On Tuesday, Madison’s Room Tax Commission voted unanimously to cut a total of ten million dollars in funding from the city’s tourism marketing and tourist-related operations.
As part of the cuts, the Commission voted to cut $2.8 million in funding to Monona Terrace and $895,000 from the Overture Center.
The slashes to the city’s hospitality and tourism branches come as Madison’s hotel room tax is predicted to drop by fifty percent in 2020, from about $19 million to $9 million, due to COVID-19.
Under state law, seventy percent of Madison’s hotel room tax revenue is funneled into the city’s tourism activities. The remaining thirty percent goes to the city’s general fund.
Sally Miley, chairwoman of the city’s Room Tax Commission, said at Tuesday’s meeting that the cuts represent the best compromise city officials could reach.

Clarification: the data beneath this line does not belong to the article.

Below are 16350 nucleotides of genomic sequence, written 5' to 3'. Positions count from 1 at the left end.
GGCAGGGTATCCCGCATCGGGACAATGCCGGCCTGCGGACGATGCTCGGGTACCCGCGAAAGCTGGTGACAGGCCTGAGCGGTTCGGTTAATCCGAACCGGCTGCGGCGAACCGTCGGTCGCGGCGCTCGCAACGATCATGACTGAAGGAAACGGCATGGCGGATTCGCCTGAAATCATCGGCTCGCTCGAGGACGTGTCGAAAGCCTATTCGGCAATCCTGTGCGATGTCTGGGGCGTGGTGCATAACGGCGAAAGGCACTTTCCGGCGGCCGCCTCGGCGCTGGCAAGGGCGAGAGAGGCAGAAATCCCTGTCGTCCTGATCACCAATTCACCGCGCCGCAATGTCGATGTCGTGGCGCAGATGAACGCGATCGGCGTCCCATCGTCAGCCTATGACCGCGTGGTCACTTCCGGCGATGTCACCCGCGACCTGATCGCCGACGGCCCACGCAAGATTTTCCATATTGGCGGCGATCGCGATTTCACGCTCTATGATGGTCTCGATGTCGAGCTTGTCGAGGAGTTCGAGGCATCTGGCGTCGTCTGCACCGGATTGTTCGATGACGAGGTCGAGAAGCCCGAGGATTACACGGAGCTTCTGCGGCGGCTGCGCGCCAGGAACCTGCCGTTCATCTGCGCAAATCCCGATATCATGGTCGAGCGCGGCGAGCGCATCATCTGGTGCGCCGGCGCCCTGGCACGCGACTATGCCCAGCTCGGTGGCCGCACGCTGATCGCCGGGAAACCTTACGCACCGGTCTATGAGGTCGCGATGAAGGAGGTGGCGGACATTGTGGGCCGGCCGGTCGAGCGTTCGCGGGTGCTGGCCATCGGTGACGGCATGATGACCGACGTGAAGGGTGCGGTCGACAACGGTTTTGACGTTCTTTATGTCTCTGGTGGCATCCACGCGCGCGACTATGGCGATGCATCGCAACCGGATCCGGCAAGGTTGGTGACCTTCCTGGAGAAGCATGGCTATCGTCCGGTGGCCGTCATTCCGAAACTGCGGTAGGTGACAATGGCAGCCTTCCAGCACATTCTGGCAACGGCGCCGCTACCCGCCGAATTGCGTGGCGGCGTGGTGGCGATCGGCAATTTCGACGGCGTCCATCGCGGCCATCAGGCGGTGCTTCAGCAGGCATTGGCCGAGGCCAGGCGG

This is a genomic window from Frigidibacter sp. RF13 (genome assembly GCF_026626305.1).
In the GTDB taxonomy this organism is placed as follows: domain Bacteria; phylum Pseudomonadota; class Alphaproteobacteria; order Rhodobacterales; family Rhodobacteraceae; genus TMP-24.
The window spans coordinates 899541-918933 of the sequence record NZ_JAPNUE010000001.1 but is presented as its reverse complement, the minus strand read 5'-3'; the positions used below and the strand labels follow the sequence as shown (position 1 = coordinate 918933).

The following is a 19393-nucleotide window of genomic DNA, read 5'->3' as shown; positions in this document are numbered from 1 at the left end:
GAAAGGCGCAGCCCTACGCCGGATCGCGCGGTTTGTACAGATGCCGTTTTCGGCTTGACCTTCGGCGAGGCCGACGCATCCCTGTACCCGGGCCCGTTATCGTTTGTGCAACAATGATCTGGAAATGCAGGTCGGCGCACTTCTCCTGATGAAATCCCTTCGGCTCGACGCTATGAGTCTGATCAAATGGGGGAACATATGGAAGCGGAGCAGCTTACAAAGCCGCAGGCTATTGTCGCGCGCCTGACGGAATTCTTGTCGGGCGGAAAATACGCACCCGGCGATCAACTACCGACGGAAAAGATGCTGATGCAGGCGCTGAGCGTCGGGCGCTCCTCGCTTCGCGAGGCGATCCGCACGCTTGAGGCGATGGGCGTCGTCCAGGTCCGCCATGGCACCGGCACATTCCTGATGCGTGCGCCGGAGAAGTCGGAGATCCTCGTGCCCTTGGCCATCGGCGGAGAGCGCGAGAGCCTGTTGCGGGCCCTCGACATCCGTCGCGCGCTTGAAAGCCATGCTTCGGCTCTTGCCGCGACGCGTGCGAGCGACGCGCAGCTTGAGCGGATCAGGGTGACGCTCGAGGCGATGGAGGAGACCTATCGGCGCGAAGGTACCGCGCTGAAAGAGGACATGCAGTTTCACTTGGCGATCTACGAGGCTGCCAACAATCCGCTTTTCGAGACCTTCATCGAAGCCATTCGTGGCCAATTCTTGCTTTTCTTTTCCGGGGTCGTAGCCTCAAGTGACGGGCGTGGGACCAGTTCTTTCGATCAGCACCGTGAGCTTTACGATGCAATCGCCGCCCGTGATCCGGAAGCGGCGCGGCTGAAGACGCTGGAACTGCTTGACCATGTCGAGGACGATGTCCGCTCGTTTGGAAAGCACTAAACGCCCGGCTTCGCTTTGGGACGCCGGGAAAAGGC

“I think this plan is not going to make everybody happy, which probably means it’s a good plan,” she said.
Overture and the Monona Terrace were already facing a difficult financial situation even before the cuts. The COVID-19 pandemic has put large gatherings, such as live events and conferences, on an indefinite hiatus.
Last month, Overture cut its overall staffing by sixty percent for the summer. According to Chris Vogel, Chief Financial Officer for the Overture Center, the estimated loss in revenue is over seven million dollars.
He says the events space has had to dig into its emergency reserve funding to stay afloat.
“We are currently using our reserves,” he said. “With no earned revenue, no cash flow; we’ve had to start spending into those reserves. And that’s why we had to make those dramatic cuts to both our personnel and our overhead.”
According to City Council President Sheri Carter, who also sits on the commission, the city’s hospitality and tourism industries are vital for the city’s future economic initiatives.
“This economic slump that we’re in is not for just this year, this is going to spill into next year too, and our hospitality industry has been the epicenter and has taken a direct hit,” she said.